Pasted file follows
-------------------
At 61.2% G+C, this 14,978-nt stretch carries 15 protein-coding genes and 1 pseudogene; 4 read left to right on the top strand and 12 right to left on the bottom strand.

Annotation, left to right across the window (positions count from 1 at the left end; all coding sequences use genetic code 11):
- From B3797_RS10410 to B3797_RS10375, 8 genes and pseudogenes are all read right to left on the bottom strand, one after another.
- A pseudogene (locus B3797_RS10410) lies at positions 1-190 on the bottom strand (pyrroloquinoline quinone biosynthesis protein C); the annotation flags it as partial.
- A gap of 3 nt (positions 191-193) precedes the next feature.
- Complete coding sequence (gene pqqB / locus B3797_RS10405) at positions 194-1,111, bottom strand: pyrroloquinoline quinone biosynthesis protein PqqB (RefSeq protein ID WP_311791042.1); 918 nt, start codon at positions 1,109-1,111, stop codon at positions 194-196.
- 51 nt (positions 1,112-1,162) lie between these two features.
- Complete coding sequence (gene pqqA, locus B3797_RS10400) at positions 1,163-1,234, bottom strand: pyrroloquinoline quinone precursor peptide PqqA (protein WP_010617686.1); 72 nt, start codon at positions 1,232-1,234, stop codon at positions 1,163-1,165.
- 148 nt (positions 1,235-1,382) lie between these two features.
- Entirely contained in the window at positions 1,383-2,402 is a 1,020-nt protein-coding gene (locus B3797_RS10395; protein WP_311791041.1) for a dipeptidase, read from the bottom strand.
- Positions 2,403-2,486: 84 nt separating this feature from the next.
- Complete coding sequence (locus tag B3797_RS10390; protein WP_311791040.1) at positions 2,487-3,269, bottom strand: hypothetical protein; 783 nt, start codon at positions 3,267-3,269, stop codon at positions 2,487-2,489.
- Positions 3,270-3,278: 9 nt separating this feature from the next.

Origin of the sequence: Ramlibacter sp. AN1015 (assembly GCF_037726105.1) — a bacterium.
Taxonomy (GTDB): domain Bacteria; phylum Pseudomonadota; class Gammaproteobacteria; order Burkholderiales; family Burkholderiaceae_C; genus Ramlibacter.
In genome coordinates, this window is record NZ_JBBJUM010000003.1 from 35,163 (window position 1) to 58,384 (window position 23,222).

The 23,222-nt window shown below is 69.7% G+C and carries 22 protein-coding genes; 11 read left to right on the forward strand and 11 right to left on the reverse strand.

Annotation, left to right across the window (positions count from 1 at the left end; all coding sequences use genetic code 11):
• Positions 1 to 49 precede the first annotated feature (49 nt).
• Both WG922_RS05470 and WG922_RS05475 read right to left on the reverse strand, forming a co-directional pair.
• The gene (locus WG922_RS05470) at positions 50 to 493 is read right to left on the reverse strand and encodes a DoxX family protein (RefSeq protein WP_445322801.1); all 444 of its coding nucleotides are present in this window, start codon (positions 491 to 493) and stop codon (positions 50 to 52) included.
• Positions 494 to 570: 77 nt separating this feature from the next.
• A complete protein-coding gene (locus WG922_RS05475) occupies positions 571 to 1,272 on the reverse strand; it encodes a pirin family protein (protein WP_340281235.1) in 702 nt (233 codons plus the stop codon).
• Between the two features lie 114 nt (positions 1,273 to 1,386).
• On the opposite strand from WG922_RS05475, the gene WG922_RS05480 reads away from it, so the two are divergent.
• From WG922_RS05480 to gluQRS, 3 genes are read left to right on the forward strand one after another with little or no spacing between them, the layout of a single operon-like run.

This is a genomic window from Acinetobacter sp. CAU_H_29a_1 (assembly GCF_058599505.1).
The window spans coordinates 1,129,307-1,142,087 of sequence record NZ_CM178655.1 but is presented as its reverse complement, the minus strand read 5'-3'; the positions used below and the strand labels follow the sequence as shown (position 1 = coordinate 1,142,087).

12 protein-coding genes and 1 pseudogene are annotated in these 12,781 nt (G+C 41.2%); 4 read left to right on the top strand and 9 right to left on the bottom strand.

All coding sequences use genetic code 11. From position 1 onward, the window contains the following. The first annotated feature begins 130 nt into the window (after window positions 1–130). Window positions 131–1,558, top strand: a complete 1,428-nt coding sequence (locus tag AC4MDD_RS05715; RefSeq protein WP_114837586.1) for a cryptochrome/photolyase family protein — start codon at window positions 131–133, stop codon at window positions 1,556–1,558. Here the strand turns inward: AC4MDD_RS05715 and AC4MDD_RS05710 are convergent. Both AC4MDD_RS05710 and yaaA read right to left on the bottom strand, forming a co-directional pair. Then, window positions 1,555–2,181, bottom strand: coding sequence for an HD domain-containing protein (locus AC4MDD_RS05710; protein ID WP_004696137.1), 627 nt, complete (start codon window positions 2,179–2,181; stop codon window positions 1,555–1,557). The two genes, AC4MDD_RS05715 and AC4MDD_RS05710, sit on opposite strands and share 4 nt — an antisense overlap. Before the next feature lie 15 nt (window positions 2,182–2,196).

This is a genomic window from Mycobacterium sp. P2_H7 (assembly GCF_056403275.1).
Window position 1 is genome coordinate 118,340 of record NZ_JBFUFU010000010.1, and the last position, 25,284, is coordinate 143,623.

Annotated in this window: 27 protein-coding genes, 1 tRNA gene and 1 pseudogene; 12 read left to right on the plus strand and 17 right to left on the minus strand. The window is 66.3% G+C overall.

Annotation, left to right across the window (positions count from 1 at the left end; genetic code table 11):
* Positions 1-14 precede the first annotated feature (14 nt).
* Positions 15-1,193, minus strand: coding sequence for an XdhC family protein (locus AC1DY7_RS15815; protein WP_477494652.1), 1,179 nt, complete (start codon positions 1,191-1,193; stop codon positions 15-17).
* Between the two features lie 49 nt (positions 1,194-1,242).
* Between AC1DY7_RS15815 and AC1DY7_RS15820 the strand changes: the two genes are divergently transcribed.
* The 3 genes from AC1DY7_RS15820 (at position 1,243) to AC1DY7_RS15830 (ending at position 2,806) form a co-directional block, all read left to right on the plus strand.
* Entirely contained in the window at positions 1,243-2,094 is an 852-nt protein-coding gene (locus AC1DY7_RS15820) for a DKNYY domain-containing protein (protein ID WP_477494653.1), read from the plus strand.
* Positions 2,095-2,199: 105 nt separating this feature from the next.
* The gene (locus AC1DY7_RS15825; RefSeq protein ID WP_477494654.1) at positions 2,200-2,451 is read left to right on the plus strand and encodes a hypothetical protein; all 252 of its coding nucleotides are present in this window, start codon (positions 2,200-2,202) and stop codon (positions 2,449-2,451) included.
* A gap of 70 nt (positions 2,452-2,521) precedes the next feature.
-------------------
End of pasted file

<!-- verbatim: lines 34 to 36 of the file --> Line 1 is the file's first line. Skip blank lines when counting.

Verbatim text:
Annotation, left to right across the window (positions count from 1 at the left end; genetic code table 11):
* Positions 1-14 precede the first annotated feature (14 nt).
* Positions 15-1,193, minus strand: coding sequence for an XdhC family protein (locus AC1DY7_RS15815; protein WP_477494652.1), 1,179 nt, complete (start codon positions 1,191-1,193; stop codon positions 15-17).